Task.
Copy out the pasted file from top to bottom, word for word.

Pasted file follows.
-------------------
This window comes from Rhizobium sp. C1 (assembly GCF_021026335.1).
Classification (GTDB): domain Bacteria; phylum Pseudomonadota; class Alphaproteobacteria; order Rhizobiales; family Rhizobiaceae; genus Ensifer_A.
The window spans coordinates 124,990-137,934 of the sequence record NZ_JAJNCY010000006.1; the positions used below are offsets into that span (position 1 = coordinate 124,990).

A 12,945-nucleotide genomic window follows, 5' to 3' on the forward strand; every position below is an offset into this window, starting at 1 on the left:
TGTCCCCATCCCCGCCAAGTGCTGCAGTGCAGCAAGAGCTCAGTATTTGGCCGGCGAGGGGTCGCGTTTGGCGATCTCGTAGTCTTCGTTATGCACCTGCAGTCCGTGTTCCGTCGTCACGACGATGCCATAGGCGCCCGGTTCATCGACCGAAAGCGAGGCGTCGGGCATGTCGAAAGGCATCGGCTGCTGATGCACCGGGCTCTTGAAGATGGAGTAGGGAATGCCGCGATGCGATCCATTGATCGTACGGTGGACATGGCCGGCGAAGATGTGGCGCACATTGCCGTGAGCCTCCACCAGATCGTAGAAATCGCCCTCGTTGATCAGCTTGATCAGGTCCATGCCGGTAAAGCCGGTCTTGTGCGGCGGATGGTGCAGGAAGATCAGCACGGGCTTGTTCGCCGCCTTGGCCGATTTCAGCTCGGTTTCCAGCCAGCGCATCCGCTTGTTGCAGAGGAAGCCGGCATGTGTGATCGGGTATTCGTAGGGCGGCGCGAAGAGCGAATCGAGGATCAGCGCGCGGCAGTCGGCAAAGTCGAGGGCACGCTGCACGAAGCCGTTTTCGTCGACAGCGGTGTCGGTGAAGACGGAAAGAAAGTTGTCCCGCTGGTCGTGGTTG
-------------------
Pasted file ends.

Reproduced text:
This window comes from Rhizobium sp. C1 (assembly GCF_021026335.1).
Classification (GTDB): domain Bacteria; phylum Pseudomonadota; class Alphaproteobacteria; order Rhizobiales; family Rhizobiaceae; genus Ensifer_A.
The window spans coordinates 124,990-137,934 of the sequence record NZ_JAJNCY010000006.1; the positions used below are offsets into that span (position 1 = coordinate 124,990).

A 12,945-nucleotide genomic window follows, 5' to 3' on the forward strand; every position below is an offset into this window, starting at 1 on the left:
TGTCCCCATCCCCGCCAAGTGCTGCAGTGCAGCAAGAGCTCAGTATTTGGCCGGCGAGGGGTCGCGTTTGGCGATCTCGTAGTCTTCGTTATGCACCTGCAGTCCGTGTTCCGTCGTCACGACGATGCCATAGGCGCCCGGTTCATCGACCGAAAGCGAGGCGTCGGGCATGTCGAAAGGCATCGGCTGCTGATGCACCGGGCTCTTGAAGATGGAGTAGGGAATGCCGCGATGCGATCCATTGATCGTACGGTGGACATGGCCGGCGAAGATGTGGCGCACATTGCCGTGAGCCTCCACCAGATCGTAGAAATCGCCCTCGTTGATCAGCTTGATCAGGTCCATGCCGGTAAAGCCGGTCTTGTGCGGCGGATGGTGCAGGAAGATCAGCACGGGCTTGTTCGCCGCCTTGGCCGATTTCAGCTCGGTTTCCAGCCAGCGCATCCGCTTGTTGCAGAGGAAGCCGGCATGTGTGATCGGGTATTCGTAGGGCGGCGCGAAGAGCGAATCGAGGATCAGCGCGCGGCAGTCGGCAAAGTCGAGGGCACGCTGCACGAAGCCGTTTTCGTCGACAGCGGTGTCGGTGAAGACGGAAAGAAAGTTGTCCCGCTGGTCGTGGTTG